This review is also somewhat disappointing because it doesn't even use the latest Nvidia 190.40 drivers.

                              http://www.nvnews.net/vbulletin/show....php?p=2105790

                              The people in this forum seems pretty clueless, if you don't know anything, don't even bother to post and spread misinformation.
                              Whatever skippy, gotta get on that damage control now don't yah? Before youstart, yes, I know full well about the memory bandwidth limitations, it's why you can't take any card seriously with less then 128-bit GDDR3, and haven't been able to for more then 5 years. But if protecting the performance of the card was an imperative you'd mandate that the card can't be sold as GT220 without at least 128-bit GDDR3.

                              As for the new features, all I see is a new version of CUDA, and around here care as much about CUDA as they do PhysX, in that they don't care much at all. Now if you where to drop some some non NDA open source 3D docs and maybe tout OpenCL a bit more we might actually pay more attention.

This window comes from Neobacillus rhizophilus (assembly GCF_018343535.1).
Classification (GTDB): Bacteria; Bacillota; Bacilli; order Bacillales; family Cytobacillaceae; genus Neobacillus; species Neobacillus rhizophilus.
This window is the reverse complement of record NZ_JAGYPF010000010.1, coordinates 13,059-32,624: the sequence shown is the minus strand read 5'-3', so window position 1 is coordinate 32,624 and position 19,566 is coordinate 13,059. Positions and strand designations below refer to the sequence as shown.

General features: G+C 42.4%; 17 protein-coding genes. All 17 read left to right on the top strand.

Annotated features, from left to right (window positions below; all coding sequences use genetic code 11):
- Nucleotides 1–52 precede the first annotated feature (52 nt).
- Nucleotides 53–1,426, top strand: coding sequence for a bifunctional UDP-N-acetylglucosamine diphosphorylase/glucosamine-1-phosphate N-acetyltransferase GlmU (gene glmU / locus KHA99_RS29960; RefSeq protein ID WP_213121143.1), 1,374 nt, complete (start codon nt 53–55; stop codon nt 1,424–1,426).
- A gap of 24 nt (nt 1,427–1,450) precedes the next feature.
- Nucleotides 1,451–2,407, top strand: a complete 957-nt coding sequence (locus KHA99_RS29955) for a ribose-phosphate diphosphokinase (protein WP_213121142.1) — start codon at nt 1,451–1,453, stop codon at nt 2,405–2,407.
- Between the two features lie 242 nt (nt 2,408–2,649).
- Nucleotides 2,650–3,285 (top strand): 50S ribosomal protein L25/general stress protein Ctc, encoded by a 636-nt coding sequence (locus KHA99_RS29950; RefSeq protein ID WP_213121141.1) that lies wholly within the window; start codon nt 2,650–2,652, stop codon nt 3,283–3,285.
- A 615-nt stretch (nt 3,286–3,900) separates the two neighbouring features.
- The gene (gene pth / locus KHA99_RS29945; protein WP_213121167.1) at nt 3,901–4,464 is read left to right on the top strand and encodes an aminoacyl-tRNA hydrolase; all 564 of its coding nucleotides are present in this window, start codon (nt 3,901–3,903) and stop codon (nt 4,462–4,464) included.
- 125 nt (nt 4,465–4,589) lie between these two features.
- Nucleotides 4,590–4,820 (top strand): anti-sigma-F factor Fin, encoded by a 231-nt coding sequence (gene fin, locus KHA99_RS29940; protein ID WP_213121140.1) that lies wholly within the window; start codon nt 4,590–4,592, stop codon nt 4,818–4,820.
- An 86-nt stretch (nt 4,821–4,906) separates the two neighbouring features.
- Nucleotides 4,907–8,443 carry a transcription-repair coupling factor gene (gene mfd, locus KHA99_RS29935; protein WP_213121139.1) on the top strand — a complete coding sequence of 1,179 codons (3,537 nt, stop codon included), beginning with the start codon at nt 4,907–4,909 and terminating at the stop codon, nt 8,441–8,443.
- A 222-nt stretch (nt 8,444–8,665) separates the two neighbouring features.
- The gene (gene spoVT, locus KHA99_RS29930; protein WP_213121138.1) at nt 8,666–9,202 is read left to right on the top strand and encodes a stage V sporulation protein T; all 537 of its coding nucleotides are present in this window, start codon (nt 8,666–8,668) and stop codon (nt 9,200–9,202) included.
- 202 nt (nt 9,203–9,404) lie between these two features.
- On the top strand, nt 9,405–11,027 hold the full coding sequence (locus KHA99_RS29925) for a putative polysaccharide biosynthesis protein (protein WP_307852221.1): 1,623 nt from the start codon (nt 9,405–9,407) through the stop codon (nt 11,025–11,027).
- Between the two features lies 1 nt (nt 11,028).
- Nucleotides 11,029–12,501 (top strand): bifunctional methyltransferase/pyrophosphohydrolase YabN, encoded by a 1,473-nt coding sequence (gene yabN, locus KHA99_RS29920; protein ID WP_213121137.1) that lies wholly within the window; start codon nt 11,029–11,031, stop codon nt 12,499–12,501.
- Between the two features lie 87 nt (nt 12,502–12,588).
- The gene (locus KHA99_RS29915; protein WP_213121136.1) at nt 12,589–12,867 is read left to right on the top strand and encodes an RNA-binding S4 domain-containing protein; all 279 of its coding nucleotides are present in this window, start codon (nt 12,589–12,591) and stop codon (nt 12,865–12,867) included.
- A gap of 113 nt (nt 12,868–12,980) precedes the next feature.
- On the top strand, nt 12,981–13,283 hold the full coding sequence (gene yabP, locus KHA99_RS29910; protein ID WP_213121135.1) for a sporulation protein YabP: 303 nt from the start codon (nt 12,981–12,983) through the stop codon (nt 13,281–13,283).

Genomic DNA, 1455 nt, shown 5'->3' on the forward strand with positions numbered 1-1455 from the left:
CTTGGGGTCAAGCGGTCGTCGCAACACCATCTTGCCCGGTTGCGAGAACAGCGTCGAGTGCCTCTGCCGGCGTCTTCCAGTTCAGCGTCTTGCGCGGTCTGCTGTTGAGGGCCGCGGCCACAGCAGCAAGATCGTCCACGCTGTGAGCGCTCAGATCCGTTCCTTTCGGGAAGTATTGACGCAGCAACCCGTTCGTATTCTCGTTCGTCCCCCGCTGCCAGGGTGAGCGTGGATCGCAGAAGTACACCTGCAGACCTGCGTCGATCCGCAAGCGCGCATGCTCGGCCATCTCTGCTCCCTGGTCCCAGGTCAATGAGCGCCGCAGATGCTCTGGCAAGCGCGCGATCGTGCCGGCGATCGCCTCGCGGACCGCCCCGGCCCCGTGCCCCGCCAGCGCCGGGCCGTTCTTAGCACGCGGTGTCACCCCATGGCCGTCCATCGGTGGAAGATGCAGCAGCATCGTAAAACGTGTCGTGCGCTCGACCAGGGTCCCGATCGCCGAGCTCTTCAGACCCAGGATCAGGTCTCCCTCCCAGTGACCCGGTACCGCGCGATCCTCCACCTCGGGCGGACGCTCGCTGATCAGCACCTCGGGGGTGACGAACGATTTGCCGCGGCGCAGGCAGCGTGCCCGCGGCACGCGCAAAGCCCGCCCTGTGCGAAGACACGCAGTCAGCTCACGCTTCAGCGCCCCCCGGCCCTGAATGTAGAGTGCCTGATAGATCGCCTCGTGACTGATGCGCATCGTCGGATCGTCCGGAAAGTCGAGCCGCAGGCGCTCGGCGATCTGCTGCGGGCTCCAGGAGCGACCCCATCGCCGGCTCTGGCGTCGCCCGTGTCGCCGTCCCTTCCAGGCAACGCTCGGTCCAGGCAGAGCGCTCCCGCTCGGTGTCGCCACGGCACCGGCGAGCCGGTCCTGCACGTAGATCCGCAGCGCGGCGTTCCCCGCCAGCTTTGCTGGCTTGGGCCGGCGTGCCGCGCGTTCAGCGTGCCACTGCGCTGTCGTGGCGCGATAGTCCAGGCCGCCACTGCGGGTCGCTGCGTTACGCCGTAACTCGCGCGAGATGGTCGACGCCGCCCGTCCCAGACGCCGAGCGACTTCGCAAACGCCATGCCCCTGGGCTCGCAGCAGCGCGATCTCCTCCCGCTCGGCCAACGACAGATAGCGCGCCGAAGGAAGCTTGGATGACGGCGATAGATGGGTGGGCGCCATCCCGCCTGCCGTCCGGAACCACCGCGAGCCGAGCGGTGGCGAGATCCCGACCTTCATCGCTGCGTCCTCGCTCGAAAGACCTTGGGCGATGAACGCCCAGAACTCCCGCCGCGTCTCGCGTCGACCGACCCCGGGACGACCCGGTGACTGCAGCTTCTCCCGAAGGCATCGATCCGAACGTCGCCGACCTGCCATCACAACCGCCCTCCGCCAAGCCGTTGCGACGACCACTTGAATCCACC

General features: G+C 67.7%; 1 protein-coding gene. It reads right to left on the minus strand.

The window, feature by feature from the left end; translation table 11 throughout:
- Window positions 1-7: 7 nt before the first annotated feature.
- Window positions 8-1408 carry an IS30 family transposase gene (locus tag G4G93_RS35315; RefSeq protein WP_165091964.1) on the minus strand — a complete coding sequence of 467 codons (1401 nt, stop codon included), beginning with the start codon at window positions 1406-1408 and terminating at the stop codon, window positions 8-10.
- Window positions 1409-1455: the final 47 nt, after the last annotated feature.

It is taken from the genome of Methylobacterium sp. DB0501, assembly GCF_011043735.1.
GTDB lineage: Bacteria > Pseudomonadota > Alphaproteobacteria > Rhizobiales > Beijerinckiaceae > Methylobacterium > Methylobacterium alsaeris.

But as it stands if you already have the 8600GTS or 9600GT you have no real compelling reason to upgrade as there isn't enough difference to warrant the purchase.

                              Also, after years of Tom's inability to benchmark correctly, I wouldn't trust anything they post. You may remember when they where using heavily CPU limited titles for PGU reviews like Supreme Commander and MS Flight Sim, and wondered why they got little to no difference across several resolutions and performance points of card, the best was MS Flight Sim in which everything from the 8800 Ultra down to the 8400GS where getting 25FPS at every resolution.

                              Lets also not forget how they couldn't interpret their own numbers on SSD drives or the blatant bias tward Intel and Nvidia, even when their own numbers said otherwise.

                              And before you start I'm posting this from a C2D E4300 nForce 680i LT 8800GTS 320Mb 2x1Gb Patriot DDR2 800 @ 4-4-4-12.

                              Comment

                              Working...
                              X